Exobasidium vaccinii (Fuckel) Woronin   
'Cowberry Redleaf'

Kingdom: Fungi
Phylum: Basidiomycota
Subphylum: Ustilaginomycotina
Class: Exobasidiomycetes
Order: Exobasidiales

British distribution: Distribution of the host — frequent in the North and West.
World distribution: Europe, Asia, Greenland, North America.

Exobasidium vaccinii
Exobasidium vaccinii
Exobasidium vaccinii on Cowberry (Vaccinium vitis-idaea), showing infected and uninfected plants, near Schiehallion, Perthshire, August 2009.

A host-specific fungal parasite on Cowberry (Vaccinium vitis-idaea).

Exobasidium is a genus of plant-parasitic fungi, mostly on members of the heather family (Ericaceae), causing usually pink, red or purple leaf-deformations and galls. No fruiting body as such is formed, the hymenium existing as a white, felt-like layer on leaf undersides or gall surfaces.

E. vaccinii causes distortions of individual leaves, the infected portions becoming bright red, thickened and enlarged, the enlarged areas becoming markedly concave. The lower surface becomes white-felted with the mycelium. It is often frequent on the host in moorland areas and is much the most common Exobasidium species on this host.

This account follows current understanding of the genus and of this species. Previously, the name has been misapplied to Exobasidium on other hosts, including E. myrtilli on Bilberry (Vaccinium myrtillus) and E. japonica on azaleas and rhododendrons (Rhododendron spp.).

The genus was revised and monographed by Nannfeldt (1981) and a valuable key to Scandinavian species, arranged by host plant, was posthumously given by Nannfeldt in Hansen & Knudsen (1997). This includes almost all British species and others that might be found here.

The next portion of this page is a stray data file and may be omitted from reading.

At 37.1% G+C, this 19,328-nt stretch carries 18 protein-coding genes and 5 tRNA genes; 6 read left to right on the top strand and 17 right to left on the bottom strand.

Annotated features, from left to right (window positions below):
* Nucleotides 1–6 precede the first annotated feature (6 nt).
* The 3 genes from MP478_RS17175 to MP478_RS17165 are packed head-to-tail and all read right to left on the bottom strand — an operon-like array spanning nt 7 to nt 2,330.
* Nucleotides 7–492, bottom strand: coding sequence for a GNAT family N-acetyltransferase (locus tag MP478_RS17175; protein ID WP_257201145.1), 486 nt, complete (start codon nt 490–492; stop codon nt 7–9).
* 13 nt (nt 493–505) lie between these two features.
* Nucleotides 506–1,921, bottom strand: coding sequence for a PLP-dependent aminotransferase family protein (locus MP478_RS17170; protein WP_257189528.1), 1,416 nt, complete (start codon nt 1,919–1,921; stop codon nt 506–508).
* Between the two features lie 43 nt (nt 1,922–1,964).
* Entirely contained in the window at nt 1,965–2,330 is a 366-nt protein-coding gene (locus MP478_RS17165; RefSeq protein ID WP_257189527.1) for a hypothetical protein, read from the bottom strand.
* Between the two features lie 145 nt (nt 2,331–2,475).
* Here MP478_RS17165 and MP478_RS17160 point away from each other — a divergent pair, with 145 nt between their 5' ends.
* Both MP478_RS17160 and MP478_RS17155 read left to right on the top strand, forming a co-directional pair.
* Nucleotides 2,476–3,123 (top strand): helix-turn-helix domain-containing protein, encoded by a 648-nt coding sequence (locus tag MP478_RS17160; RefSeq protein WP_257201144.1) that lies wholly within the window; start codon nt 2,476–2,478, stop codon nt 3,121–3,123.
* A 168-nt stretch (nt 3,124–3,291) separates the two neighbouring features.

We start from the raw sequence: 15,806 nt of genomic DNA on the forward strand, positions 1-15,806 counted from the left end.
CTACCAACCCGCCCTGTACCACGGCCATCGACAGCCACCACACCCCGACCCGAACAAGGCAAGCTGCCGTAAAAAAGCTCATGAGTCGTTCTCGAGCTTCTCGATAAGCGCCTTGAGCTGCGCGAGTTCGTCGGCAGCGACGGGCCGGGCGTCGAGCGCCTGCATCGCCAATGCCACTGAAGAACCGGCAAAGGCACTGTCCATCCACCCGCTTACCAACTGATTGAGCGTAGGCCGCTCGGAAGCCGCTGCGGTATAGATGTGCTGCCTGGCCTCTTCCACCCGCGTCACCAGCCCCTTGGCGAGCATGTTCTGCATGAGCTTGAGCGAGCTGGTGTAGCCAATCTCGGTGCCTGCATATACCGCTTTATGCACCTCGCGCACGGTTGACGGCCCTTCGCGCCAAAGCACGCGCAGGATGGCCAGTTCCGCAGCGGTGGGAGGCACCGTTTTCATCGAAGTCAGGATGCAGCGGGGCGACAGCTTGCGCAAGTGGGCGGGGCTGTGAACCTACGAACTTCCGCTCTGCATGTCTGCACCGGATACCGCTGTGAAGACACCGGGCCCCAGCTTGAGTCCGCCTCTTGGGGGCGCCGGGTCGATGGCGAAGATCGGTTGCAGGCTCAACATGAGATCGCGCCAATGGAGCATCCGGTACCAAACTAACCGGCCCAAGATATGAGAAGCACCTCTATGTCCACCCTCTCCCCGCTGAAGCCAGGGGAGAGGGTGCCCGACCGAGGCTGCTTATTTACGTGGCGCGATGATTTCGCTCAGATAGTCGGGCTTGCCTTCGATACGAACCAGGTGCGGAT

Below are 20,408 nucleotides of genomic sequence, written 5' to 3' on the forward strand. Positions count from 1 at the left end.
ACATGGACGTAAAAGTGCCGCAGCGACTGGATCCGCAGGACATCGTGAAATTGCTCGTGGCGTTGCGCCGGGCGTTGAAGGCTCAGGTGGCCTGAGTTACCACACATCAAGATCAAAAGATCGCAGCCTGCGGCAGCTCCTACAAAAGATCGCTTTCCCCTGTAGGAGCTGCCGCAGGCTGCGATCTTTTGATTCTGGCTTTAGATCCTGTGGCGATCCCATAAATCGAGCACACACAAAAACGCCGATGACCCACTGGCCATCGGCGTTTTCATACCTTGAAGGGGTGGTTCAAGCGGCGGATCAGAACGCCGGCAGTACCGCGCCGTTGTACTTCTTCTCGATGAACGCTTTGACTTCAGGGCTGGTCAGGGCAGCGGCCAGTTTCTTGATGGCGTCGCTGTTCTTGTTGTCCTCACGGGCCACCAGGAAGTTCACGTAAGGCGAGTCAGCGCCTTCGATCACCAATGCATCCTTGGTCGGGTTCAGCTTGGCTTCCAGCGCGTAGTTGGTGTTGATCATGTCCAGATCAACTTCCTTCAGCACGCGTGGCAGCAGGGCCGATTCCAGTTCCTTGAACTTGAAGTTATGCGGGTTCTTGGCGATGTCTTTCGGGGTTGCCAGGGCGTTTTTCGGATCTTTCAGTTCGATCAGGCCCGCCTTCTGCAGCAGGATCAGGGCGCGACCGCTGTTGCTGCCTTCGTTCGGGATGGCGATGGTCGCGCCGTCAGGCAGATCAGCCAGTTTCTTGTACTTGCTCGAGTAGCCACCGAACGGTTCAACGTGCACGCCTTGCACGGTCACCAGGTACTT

Occurring on Vaccinium vitis-idaea are:
E. vaccinii, as described above, forming localised infections on individual leaves, only sometimes infecting entire shoot tips, which then become enlarged, basidiospores 11–19 × 2.5–4.5 µm, some budding off conidia 8–11 × 0.8-1.2 µm (Nannfeldt, 1981), 5–9 × 1-1.5 µm (Breitenbach & Kränzlin, 1986), variably septate; basidia with 4 or more sterigmata;
E. juelianum, causes systemic infections that affect entire shoots, which become dwarfed and pinkish red, hymenium on the undersides of the leaves, basidiospores 9–14 × 2.5–4 µm, some budding off conidia 9–10 × 0.8–1.5 µm (Nannfeldt, 1981), 4–5 × 1 µm (Breitenbach & Kränzlin, (1986), variably septate; basidia with 4 or more sterigmata; rare, mainly in the Scottish Highlands;
E. splendidum, causes systemic infections that affect entire shoots, which become strongly red, hymenium on the undersides of the leaves, basidiospores (15–)20–27 × 6–11.5 µm, (figures from Nannfeldt, 1981 & Hansen & Knudsen, 1986), non-septate, conidia unknown; basidia with just 2 sterigmata; a single authentic British record from the Scottish Highlands (FRDBI and NBN).
Note the discrepancy in reported conidial measurements; regrettably I do not have measurements for the photographed material.

Other British Exobasidium species in Britain include E. myrtilli on Bilberry (Vaccinium myrtillus), E. rostrupii and V. oxycocci on cranberries (Vaccinium oxycoccus, V. microcarpum), E. karstenii on Bog Rosemary (Andromeda polifolia), E. sydowianum on Bearberry (Arctostaphylos uva-ursi), E. japonicum and E. rhododendri on garden Rhododendron spp., and E. camelliae on garden Camellia spp. (family Theaceae). Useful sets of photographs are provided in Ryman & Holmåsen (1984) and Breitenbach & Kränzlin (1986).

•   Breitenbach, J., & Kränzlin, F. (1986). Fungi of Switzerland, vol. 2: non-gilled fungi: Heterobasidiomycetes, Aphyllophorales, Gasteromycetes, Verlag Mykologia, Lucerne.
•   Hansen, L., & Knudsen, H., (eds.) (1997). Nordic macromycetes, vol. 3: heterobasidioid, aphyllophoroid and gastromycetoid basidiomycetes. Nordsvamp, Copenhagen.
•   Nannfeldt, J.A., (1981). Exobasidium, a taxonomic reassessment applied to the European species. Symbolae Botanicae Upsalienses 23(2): 1–72.
•   Ryman, S., & Holmåsen, I., (1984). Svampar. En fälthandbok. Interpublishing, Stockholm.

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